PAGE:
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Personal profile

Biography

Originally from West Yorkshire, Tom Roebuck came to UEA in 2013 from the University of Oxford.  He works on the intellectual cultures of Renaissance and early-modern England (spanning the period roughly from 1580 to 1710), especially on the ways in which the scholars of the period read, wrote, thought, and argued with one another. This has meant he is often to be found in archives, exploring scholars' letters, notebooks, and annotations. At UEA, Tom leads the teaching of seventeenth century literature, of Shakespeare, of Elizabethan literature (in a creative-critical module which recreates the teaching methods of Renaissance humanism), and, for third year students, he teaches a specialist module on early-modern writers' engagements with religion, and especially the ways in which religious questions gave shape to John Milton's late poetry. All Tom's teaching is motivated by a belief that we have a great deal to learn from the careful and passionate reading of the minutiae of texts' language.

Tom is the Director of Admissions for the School of Literature, Drama and Creative Writing, and he welcomes messages from those interested in studying in the unique community of critics and practitioners that make up LDC.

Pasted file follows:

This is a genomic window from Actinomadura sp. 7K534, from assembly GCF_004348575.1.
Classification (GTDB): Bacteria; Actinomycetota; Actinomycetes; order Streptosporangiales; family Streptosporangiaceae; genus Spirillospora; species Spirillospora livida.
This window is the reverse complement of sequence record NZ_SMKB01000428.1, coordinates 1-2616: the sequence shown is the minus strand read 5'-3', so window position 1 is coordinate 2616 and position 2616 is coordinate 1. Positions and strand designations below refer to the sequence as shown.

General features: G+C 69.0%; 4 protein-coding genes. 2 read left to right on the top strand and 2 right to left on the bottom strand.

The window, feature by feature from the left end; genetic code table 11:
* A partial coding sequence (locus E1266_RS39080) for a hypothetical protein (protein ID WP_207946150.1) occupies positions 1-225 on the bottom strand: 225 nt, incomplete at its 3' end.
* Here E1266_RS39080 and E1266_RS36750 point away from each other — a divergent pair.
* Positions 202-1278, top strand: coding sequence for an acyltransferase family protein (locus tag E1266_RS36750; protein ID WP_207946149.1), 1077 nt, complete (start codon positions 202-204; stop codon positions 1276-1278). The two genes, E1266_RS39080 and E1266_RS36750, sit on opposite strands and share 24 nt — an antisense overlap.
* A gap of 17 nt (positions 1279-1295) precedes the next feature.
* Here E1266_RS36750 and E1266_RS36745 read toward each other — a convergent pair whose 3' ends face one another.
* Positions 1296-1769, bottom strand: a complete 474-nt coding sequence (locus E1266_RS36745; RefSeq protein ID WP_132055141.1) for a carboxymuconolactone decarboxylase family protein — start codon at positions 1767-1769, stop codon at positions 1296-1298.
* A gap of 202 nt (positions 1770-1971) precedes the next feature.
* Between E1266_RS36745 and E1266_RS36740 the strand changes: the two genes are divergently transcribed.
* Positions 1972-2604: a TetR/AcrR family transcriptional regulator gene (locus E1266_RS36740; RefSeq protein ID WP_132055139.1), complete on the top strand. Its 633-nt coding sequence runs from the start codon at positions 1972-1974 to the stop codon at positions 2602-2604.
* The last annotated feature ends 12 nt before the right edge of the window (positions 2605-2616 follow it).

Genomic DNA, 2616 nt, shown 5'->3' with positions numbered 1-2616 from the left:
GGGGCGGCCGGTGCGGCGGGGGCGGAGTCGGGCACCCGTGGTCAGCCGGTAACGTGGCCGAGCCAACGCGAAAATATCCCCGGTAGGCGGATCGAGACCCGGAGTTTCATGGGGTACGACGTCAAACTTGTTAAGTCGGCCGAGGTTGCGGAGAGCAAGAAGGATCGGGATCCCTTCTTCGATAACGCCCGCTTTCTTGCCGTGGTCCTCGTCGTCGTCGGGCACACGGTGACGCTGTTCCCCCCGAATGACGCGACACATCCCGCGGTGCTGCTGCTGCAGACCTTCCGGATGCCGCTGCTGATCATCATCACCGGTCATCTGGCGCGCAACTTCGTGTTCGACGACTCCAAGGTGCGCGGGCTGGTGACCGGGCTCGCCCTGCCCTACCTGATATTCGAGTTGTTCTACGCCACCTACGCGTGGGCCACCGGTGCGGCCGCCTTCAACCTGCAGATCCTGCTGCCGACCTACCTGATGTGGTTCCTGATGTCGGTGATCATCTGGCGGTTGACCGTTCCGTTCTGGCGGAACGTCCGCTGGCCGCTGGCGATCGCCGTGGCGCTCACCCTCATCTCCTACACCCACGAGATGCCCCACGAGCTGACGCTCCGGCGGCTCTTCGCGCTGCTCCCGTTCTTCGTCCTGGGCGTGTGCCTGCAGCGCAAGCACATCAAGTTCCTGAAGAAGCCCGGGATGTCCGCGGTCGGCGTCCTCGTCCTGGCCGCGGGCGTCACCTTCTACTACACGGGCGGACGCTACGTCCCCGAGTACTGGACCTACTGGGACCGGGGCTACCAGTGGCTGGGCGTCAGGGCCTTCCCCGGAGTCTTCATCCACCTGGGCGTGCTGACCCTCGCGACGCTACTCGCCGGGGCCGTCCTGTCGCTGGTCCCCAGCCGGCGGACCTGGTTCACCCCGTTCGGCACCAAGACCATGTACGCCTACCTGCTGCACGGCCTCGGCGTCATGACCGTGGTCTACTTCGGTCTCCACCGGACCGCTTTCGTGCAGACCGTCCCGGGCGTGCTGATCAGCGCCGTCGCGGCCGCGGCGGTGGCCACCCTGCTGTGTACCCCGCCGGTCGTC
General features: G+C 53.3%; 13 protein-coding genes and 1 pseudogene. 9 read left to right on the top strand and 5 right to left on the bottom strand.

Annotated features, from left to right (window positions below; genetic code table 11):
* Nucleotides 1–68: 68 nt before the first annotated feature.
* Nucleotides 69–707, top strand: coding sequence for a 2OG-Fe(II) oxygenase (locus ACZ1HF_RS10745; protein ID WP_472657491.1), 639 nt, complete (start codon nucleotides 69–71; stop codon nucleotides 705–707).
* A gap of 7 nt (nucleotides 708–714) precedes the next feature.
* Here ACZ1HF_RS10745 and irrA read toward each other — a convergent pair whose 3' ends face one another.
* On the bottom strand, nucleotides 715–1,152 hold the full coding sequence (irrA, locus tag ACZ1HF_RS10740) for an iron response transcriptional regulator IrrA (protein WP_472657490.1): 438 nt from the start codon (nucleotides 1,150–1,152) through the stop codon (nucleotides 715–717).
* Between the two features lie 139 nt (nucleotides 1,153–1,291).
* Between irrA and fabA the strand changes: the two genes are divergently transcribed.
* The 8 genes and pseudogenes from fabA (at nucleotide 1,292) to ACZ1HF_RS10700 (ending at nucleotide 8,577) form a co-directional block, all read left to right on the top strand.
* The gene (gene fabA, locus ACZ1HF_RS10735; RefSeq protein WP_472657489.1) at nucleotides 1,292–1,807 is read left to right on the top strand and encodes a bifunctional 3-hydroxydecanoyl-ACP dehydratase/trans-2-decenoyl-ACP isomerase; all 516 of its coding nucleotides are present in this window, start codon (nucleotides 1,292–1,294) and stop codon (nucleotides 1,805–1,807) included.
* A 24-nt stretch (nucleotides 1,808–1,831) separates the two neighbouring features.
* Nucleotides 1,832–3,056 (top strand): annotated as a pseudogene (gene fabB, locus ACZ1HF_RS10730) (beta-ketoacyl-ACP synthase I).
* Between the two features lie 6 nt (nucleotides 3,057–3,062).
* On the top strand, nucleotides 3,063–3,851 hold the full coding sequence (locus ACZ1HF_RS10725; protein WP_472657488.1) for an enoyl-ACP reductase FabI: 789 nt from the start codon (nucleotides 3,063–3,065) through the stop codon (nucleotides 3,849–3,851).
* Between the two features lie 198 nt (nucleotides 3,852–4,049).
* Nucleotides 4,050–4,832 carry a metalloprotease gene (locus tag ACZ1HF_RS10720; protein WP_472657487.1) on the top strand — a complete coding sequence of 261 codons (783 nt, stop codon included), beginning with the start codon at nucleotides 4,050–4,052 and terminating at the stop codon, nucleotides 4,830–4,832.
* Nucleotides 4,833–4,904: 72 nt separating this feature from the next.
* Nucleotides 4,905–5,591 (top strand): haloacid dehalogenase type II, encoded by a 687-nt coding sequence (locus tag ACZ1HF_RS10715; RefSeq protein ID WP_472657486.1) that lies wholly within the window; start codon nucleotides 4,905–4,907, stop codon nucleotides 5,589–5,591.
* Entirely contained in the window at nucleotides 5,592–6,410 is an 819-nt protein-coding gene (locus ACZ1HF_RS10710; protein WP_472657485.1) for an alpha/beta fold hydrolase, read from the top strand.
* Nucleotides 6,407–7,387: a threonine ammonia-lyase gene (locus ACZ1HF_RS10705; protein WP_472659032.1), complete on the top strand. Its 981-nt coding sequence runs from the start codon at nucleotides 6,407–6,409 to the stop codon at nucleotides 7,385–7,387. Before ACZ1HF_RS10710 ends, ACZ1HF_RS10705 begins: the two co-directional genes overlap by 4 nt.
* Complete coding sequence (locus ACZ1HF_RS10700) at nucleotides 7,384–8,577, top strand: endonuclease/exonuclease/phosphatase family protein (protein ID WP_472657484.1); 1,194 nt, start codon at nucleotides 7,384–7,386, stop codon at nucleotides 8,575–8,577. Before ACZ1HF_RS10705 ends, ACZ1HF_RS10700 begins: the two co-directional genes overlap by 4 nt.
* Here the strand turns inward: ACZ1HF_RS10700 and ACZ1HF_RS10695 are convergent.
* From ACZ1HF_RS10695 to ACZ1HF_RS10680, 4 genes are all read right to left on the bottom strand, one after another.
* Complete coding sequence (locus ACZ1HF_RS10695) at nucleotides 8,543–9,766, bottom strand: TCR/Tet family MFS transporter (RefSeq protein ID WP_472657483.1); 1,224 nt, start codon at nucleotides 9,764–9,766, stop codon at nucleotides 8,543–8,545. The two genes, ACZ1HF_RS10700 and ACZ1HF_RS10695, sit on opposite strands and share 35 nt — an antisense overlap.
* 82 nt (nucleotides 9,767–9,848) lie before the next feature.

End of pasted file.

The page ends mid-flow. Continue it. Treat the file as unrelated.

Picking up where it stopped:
Key Research Interests and Expertise

Tom's research focusses on the scholars and scholarship of Renaissance and early-modern England (1580-1710), especially on the development of historical scholarship in England, the study of classical, biblical and Jewish texts, and the ways in which scholarship was shaped by complex religious and political commitments. He uses letters, notebooks, annotated printed books, and other original documents from archives around the world, to reconstruct the ways in which scholars of the past worked, thought and argued with one another. He is currently engaged in an intellectual biography of the clerical scholar, orientalist, antiquary and non-juror, Thomas Smith (1638-1710). He has recently written essays on the editing of Josephus, on the scholarship behind the King James Bible, and on the archaeological study of the near east in the late seventeenth century, and is working on essays on the historical scholarship of the Elizabethan Archbishop, Matthew Parker (1504-1575), on the editing of medieval texts in 1590s England, on antiquarianism in the period 1640-1715, and on the drafting of William Camden's Britannia (1586-1607); in spare minutes, he has been engaged for a while on collecting and editing the unpublished letters of the classical scholar, Richard Bentley (1662-1742). He regularly presents his work at leading international conferences.